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**Disturbing a Chemical Equilibrium**

Effect of Temperature Changes on Gas-Phase Equilibria Lets write the reaction in this manner: As temperature (Energy) is increased, equilibrium shifts to the right, favoring products.

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**Disturbing a Chemical Equilibrium**

Effect of Temperatue Changes on Gas-Phase Equilibria Lets write the reaction in this manner: As the concentration of products increases so does the value of the equilibrium constant.

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**Disturbing a Chemical Equilibrium**

Effect of Temperatue Changes on Gas-Phase Equilibria This explains the increase in the equilibrium constant with increasing temperature. K Temperature (K) 4.5 1031 298 6.7 1010 900 1.7 103 2300

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**Disturbing a Chemical Equilibrium**

Effect of Temperature Changes on Gas-Phase Equilibria Conclusion: Increasing the temperature of an endothermic reaction favors the products, equilibrium shifts to the right. Increasing the temperature of an exothermic reaction favors the reactants, equilibrium shifts to the left. Lowering temperature results in the reverse effects.

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**Temperature Effects on Equilibrium**

See Chapter 16 Video Presentation Slide 11 Kc (273 K) = Kc (298 K) =

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**Le Châtelier’s Principle**

Adding a Catalyst does not change K does not shift the position of an equilibrium system system will reach equilibrium sooner Catalyst lowers Ea for both forward and reverse reactions. Catalyst does not change equilibrium constant or shift equilibrium.

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**Le Chatelier’s Principle Practice**

Change Reaction Shift Adding more N2(g) Right Removing H2(g) Left Decreasing the container volume Increasing the container temperature Increasing the container volume Decreasing the container temperature adding a catalyst no effect adding argon to the container See Chapter 16 Video Presentation Slide 16

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**Le Châtelier’s Principle - Summary**

Change Shift Equilibrium Change Equilibrium Constant Concentration yes no Pressure yes* no Volume yes* no Temperature yes yes Catalyst no no *Dependent on relative moles of gaseous reactants and products

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**Writing Equilibrium Constant Expressions**

In an equilibrium constant expression, all concentrations are reported as equilibrium values. Product concentrations appear in the numerator, and reactant concentrations appear in the denominator. Each concentration is raised to the power of its stoichiometric balancing coefficient. Values of K are dimensionless. The value of the constant K is particular to the given reaction at a specific temperature.

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**Writing Equilibrium Constant Expressions**

Reactions Involving Solids So long as a solid is present in the course of a reaction, its concentration is not included in the equilibrium constant expression. Equilibrium constant:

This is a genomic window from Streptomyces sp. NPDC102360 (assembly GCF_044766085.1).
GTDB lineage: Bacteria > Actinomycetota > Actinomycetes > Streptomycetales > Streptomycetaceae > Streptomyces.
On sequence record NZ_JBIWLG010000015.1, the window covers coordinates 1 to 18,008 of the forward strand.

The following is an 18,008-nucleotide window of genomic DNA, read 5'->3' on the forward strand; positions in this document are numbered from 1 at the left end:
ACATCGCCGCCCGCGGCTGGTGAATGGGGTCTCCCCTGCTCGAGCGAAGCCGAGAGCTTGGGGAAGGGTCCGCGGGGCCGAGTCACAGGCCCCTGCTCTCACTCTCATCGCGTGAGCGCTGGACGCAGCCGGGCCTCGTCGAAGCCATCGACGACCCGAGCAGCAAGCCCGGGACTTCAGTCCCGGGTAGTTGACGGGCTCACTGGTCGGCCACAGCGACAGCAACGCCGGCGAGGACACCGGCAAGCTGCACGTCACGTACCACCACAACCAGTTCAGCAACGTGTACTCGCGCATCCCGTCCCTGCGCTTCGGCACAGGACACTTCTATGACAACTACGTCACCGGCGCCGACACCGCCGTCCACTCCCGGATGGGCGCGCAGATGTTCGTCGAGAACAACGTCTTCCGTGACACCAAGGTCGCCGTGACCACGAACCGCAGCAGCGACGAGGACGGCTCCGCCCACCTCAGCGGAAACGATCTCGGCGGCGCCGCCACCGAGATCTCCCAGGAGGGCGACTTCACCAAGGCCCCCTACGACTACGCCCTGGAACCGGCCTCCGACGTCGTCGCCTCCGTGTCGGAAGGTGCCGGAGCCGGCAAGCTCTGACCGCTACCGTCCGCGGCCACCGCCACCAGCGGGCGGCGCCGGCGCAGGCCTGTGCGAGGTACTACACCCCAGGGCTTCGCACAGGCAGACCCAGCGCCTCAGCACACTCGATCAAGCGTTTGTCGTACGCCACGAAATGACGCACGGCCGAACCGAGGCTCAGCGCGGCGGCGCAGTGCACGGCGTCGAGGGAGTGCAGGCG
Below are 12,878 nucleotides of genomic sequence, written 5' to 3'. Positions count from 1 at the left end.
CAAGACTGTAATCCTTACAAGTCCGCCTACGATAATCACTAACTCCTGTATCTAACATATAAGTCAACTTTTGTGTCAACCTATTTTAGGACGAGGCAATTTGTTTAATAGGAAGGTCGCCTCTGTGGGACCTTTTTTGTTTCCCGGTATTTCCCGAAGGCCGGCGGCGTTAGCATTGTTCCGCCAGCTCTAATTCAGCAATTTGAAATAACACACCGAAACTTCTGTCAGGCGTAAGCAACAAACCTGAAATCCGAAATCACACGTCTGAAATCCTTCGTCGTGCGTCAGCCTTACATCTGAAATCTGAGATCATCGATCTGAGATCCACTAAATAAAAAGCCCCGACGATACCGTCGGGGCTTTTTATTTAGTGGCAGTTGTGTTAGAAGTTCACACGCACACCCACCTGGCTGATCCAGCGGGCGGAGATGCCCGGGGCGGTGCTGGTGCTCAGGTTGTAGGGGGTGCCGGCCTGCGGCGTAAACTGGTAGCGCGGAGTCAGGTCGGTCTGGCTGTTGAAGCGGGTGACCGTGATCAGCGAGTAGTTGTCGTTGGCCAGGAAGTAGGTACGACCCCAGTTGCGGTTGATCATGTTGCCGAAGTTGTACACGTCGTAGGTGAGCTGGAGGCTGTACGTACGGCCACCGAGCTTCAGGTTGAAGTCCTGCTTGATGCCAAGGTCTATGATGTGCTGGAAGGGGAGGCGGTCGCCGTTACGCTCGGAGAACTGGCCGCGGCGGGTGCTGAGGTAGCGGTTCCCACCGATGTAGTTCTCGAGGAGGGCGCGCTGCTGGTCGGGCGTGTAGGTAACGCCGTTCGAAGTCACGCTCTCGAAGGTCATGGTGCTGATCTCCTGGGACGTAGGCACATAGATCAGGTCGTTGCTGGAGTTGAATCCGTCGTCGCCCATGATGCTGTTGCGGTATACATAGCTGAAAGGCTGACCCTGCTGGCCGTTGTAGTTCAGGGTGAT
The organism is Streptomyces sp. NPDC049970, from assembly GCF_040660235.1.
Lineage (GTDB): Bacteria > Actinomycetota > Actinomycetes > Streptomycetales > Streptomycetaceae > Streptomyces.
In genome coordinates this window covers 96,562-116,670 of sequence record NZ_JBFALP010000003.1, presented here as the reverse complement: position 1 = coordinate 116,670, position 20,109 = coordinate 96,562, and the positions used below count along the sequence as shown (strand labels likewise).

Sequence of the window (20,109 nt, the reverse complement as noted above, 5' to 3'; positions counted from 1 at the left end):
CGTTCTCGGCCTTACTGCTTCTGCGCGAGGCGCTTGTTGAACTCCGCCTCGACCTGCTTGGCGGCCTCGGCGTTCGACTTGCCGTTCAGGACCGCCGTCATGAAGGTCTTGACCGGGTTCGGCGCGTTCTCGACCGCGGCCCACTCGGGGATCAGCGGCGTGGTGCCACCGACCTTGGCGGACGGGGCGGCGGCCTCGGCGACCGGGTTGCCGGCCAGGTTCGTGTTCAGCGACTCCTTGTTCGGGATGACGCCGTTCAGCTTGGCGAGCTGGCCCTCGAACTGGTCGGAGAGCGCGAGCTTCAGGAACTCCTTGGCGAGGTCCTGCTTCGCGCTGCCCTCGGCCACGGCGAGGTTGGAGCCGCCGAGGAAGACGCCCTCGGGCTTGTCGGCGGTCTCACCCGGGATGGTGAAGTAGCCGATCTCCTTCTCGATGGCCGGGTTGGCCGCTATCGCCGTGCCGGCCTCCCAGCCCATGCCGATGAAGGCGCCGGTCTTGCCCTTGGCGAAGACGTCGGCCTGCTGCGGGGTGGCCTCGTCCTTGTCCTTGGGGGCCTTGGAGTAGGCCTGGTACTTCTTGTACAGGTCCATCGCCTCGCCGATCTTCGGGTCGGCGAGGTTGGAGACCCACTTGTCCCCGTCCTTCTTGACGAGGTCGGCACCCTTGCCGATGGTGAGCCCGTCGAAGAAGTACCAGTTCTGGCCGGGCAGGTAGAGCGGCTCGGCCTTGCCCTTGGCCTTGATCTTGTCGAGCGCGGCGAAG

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**Writing Equilibrium Constant Expressions**

Reactions in Solution If water is a participant in the chemical reaction, its concentration based on magnitude is considered to remain constant throughout. Equilibrium constant:

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**Writing Equilibrium Constant Expressions**

Reactions Involving Gases: Kc and Kp Concentration data can be used to calculate equilibrium constants for both aqueous and gaseous systems. In these cases, the symbol K is sometimes given the subscript “c” for “concentration,” as in Kc. For gases, however, equilibrium constant expressions can be written in another way: in terms of partial pressures of reactants and products.

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**Writing Equilibrium Constant Expressions**

Reactions Involving Gases: Kp Notice that the basic form of the equilibrium constant expression is the same as for Kc. In some cases, the numerical values of Kc and Kp are the same. They are different when the numbers of moles of gaseous reactants and products are different.

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**Writing Equilibrium Constant Expressions**

Reactions Involving Gases: Kp & Kc The general relationship between Kp and Kc is derived in chapter 26, pa726. When the number of gas mole is equivalent on either side of the chemical equation, the two equilibrium constants are the same value. R = the gas constant T = the absolute temperature n = (mols gas product) mols gas reactant)

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**The Reaction Quotient, Q**

In general, ALL reacting chemical systems are characterized by their REACTION QUOTIENT, Q. If Q = K, then system is at equilibrium.

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**The Reaction Quotient, Q**

If Q < K then the system is heading towards equilibrium: There are more reactants than products as expected at equilibrium. The reaction is said to be headed to the “right”. If Q > K the system has gone past equilibrium. There are more products than reactants as expected at equilibrium. The reaction is said to be headed to the left. If Q = K then the system is at equilibrium.

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**Equilibrium Will K = [C]c[D]d [A]a[B]b aA + bB cC + dD K >> 1**

Lie to the right Favor products K << 1 Lie to the left Favor reactants